• 3 oz/90 ml (by volume) superfine or baker's sugar (NOT powdered!)
  • 2 oz/60 ml brandy
  • 2 oz/60 ml spiced rum (I use Sailor Jerry’s)
  • 6 oz/180 ml whole milk
  • 4 oz/120 ml heavy cream
  • Whole nutmeg cloves, for garnish
  1. Beat eggs in blender for one minute on medium speed.
  2. Slowly add sugar and blend for one additional minute.
  3. With blender still running, add brandy, rum, milk and cream until combined.
  4. Chill thoroughly to allow flavors to combine and serve in chilled wine glasses or champagne coupes, grating nutmeg on top immediately before serving.

Recipe printed courtesy of jeffreymorgenthaler.com

142 Replies to “Egg Nog”

  • Tammy and Alison – Of course. Just make sure you keep it refrigerated at all times.

  • Cory says:

    I’ve made this a year or 2 ago, but now I’m making a gallon batch next week. I have spiced rum and no brandy – would this work out ok? Would some Amarula I have in my fridge make a (better) difference? Or Jack Daniel’s Honey? Just wondering if you had any input – I think the JD Honey would make it good. And Amarula already has cream…

  • Pearsall Smith says:

    Jeffrey- discovered your recipe last year and found it to be the most fantastic egg nog ever! I’ve never been able to stomach the store-bought versions. An adult milkshake!

    Lacking the Sailor Jerry’s, I threw in some dark rum from Highwire Distillery here in Charleston. Fantastic!

  • Timo says:

    This is a kick-ass receipe. A kick-ass receipe.

    Like others, I too would recommend using less sugar, though.

    The merriest of christmases to y’all!

  • Eric says:

    Near the end of 2015 and people are still finding and making this!

    Just in case anyone’s still coming here, I was wondering if I’m doing anything wrong since I’m getting a skin/foam forming on top, and lots of little tiny curds. Blending on the lowest setting.

    Is there a way to avoid that, or is it just something you have to skim off before serving?

  • Andrew says:

    Jeff, I’m a huge fan of your work, but I’m going to have to disagree with your method here.

    What you’ve described is just an anglaise, but made with a little bit less control.

    For anyone having problems with this technique, here are a couple videos for you.

    The first is the more traditional way here – https://www.youtube.com/watch?v=d1aV9zd0XEo

    The second way is faster, but more prone to user error. If you don’t constantly whisk you might run into some problems. The addition of salt and them pointing out the finishing temp is ideal, and why I like this video – https://www.youtube.com/watch?v=kOrc9E3VCbk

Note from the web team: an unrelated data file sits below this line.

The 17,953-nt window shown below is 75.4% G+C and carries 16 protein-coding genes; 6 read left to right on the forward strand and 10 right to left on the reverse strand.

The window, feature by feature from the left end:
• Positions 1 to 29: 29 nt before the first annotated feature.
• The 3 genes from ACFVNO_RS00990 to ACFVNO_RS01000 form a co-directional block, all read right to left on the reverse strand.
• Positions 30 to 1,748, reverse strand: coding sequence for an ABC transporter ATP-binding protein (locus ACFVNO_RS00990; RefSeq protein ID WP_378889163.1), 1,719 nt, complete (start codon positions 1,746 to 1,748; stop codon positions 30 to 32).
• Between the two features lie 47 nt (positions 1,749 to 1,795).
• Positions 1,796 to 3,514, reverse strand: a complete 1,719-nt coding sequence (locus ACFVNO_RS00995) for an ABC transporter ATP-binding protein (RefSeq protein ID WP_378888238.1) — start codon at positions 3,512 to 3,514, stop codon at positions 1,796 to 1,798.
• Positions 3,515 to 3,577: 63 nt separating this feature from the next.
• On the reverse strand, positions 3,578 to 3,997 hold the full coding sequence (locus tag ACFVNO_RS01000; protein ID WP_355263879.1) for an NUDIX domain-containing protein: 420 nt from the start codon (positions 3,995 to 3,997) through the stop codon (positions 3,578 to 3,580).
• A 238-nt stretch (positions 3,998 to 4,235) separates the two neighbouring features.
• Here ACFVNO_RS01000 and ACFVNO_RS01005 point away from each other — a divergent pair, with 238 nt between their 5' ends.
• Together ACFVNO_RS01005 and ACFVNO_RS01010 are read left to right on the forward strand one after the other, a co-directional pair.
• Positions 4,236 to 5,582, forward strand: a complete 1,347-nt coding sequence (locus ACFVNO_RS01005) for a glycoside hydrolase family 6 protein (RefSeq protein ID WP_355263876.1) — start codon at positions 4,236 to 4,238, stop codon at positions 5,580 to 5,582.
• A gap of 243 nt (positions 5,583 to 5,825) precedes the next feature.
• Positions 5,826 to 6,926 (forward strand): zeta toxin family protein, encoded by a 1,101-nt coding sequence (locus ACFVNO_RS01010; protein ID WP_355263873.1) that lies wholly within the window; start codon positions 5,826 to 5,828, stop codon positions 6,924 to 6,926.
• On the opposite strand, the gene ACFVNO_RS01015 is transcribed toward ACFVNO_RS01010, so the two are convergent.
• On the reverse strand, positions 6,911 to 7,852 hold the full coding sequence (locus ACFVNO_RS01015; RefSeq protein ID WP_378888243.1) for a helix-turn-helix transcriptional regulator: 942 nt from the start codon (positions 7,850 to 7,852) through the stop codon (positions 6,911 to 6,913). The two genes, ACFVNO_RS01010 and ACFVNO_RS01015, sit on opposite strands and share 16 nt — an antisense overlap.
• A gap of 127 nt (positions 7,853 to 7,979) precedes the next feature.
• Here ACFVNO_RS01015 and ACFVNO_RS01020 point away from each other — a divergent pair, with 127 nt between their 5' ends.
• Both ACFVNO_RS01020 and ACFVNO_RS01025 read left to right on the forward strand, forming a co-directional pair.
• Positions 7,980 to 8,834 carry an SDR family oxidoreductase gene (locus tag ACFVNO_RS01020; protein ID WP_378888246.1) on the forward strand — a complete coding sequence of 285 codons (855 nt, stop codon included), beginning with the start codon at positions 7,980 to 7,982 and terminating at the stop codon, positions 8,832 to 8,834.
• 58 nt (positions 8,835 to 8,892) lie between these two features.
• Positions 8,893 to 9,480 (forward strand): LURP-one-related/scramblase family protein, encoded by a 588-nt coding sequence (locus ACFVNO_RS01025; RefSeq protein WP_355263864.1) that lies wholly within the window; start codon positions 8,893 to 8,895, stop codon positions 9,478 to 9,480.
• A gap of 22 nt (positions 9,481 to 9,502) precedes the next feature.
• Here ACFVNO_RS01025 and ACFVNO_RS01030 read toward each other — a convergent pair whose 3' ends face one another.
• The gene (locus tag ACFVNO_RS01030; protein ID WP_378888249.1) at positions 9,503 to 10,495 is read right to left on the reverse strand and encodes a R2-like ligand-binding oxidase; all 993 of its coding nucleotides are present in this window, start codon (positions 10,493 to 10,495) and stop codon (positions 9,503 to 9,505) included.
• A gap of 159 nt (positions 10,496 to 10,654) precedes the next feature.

Don’t worry too much about the vanilla bean in these recipes. They are expensive and not worth it in my opinion. The difference between them and a high quality vanilla extract won’t be noticeable in the finished cocktail and I think that the vanilla bean seeds would actually detract from the look of the drink.

    Love your work though, Jeff. I’m a huge fan of your book.

    • Andrew – Thanks for the videos, but the method I’ve described here is nothing like a Creme Anglais. It is literally a Flip, with the addition of cream and milk. There is no heat applied to Egg Nog, nor should there ever be.

  • JT says:

    Jeff, I have loved all your recipes so far thank you for your generosity in posting them.

    I did have a question about your eggnog recipe. It reads like you are supposed to add the half teaspoon of nutmeg directly to the mix instead of reserving it just for the finish dusting. If this is so isn’t there a problem with the nutmeg failing to dissolve and settling out of the mixture? Perhaps using a very fine grind would help?

    Anyway, thanks again and happy holidays.

  • Bob Miller says:

    This is an awesome recipe – I’ve been using it for a few years now to rave reviews. I hope you keep up the website! By the way, what is with this “aged eggnog” thing? Hipster fad or significant improvement?

  • elle says:

    Hey there, it’s that time of year again. If ur still around, my question is – If Im only using rum and no sherry for the regular nog, do I double the amount of rum…or…?